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The Structure of a Plot

If you are interested in bettering your abilities to tell a story, if you are interested in achieving success as a writer, one of the more fundamental elements that you must master is structuring the plot of any story or book you are working to create in an appropriate – and readable – manner. This article has been prepared to assist you the process of coming to a better understanding of how you can best structure a plot.

 

Chronological Plot

If you are new to writing, if you are just now learning the ropes of story telling, you should consider using the most basic type of plot formulation. The chronological plot remains the most common way to develop a story. Moreover, most authors and writing experts agree that it is the easiest plot device to utilize.

The chronological plot is one in which the writer tells the story in the “order in which it occurred.” In other words, the writer lays out the story itself in chronological fashion, from start to finish.

Once again, the use of a chronological plot is a very simply way to tell a story; however, you can present a very complicated story (or novel) through the use of a chronological plot.

 

Flashbacks

Another manner in which you can structure a plot is through the use of flashbacks. In other words, the narrator of the story will be speaking in the present day (for example) and the underlying story or plot itself will unfold through the use of flashbacks. The flashbacks themselves do not have to be in any particular order per se. Rather, the flashbacks can be used to develop the tension and drama of the story itself as desired and as necessary to make for the most interesting and entertaining tale.

Using flashbacks can be a bit more complicated as a plot management technique because you need to pay particularly attention to consistence and continuity. In other words, it is easier to “get lost” and to confuse the story by using flashback techniques than is the case when presenting a story in strict chronological fashion. However, and with that said, in many instances the use of the flashback technique actually makes the overall story more compelling, interesting and entertaining for a reader.

If you have at least some experience in fiction writing, and if you have spent at least some time telling a story using a chronological plot, you should consider advancing onward to utilizing flashbacks in the telling of a tale.

As a final note, you need to understand that the various plot techniques that are presented for your consideration in this article are not mutually exclusive. Rather, you can naturally blend and mix different plot techniques as you hone your abilities as a writer.

 

Point of View

Another element that you must come to understand when it comes to the structure of a plot is the matter of point of view. In the end, the point of view of the story plays a very significant role in the manner in which the plot can be structured and in the manner in which the story can be told and unfold. Therefore, it is incumbent upon you to have a basic understanding of the vital interrelationship between plot structure and point of view.

There are two common points of view that frequently are used when it comes to fictional writing and the structure and development of a plot. One point of view that is commonly utilized is “first person.” In other words, the story is told and the plot is developed and created from the point of view of a single narrator that essentially is telling his or her own story.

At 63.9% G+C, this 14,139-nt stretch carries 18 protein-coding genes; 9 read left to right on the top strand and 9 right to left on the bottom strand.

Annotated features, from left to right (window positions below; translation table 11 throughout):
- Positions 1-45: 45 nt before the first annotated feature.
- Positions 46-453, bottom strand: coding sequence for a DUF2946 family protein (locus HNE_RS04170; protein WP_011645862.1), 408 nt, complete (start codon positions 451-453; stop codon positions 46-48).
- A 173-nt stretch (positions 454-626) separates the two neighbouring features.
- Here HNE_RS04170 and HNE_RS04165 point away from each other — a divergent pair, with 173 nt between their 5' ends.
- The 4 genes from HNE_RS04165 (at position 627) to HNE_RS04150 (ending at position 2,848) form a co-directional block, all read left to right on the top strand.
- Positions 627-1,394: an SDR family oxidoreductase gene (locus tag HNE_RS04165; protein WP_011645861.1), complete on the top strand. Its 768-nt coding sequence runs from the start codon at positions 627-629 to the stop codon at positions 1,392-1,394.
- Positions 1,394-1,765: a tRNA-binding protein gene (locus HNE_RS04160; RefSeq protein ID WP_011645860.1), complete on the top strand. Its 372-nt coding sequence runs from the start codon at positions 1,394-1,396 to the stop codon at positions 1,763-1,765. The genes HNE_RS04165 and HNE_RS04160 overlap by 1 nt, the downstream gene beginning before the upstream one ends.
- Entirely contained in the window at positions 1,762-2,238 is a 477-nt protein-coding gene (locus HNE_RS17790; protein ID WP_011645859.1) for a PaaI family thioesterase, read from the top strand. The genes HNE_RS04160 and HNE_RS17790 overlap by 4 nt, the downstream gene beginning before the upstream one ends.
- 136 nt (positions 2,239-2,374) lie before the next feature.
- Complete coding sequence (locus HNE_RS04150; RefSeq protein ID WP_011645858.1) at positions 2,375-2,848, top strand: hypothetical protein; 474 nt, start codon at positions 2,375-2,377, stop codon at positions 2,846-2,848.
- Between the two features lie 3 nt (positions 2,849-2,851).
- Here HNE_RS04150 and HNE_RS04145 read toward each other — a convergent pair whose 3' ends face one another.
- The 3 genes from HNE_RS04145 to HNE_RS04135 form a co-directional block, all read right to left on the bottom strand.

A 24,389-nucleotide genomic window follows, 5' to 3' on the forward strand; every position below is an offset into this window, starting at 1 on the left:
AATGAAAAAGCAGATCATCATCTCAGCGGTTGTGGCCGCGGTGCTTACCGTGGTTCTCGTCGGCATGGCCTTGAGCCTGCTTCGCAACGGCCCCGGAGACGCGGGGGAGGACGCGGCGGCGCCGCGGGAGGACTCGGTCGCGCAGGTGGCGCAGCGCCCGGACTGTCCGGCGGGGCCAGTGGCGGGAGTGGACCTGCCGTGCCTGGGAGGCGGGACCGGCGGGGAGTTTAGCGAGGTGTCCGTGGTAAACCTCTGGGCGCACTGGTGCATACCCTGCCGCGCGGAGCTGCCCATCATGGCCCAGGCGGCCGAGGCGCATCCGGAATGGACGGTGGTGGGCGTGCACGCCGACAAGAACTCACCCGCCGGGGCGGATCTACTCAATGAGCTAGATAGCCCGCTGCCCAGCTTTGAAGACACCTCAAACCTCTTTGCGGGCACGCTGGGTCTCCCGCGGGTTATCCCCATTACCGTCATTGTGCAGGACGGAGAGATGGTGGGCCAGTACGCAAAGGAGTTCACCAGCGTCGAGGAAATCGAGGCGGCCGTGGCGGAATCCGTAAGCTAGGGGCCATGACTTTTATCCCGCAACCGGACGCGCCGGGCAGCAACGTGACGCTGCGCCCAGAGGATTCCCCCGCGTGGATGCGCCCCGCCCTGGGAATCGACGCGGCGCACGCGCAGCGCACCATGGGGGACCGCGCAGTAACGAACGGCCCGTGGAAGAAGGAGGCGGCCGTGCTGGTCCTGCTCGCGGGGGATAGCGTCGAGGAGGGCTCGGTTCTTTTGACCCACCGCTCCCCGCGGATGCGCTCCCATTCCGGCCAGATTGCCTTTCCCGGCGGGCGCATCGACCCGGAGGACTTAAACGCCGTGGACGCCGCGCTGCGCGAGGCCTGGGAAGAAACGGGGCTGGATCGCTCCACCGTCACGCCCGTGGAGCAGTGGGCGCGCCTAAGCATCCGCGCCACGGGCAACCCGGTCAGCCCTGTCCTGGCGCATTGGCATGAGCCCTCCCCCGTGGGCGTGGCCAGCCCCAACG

Another commonly used point of view that impacts plot structure and development is third person omniscient. In this type of narrative and plot structure, the story is presented; the plot unfolds and is structured, as if the story itself is being told by an invisible narrator that knows all.

You need to keep in mind that the plot itself is limited by the type of point of view that is utilized in the story itself. For example, if a first person narrative is utilized, the plot must be constructed only around what that narrator or individual can perceive and understand his or her self. The plot structure and development cannot go beyond what that individual narrator is able to see, feel, taste, understand and so forth.

On the other hand, if a plot is structured from a third person omniscient point of view, literally anything goes as to what can be included in the story. The plot does not have to be derived solely from what one individual narrator is able to access.

 

The Structure of a Plot and the Outlining Process

If a writer wants to make certain that a plot is structured appropriately, that writer is going to want to make sure that time is spent in the outlining process. The outline really does become the skeleton upon which the skin of the plot will be placed.

Depending on your own preferences as a writer – and your experience as well – you will want to gage how detailed you will want to make your outline. However, in most instances, when it comes to the issue of plot structure, it is unwise to abandon the outlining process all together.

 

Continuity and the Plot

Another issue that you need to keep in mind when it comes to the development of a plot is continuity. Continuity is the technique that insures that the plot progresses in a realistic manner. Even if the story itself is fanciful, it is important that the plot progresses in a manner that is believable.

An example can be useful when it comes to plot structure and continuity. For example, if in one scene a character lacks a right hand, you simply cannot have that character picking up an ale bottle with his right hand. Of course, this might sound basic and obvious. However, the number of times in which the rules of continuity are violated due to carelessness is significant.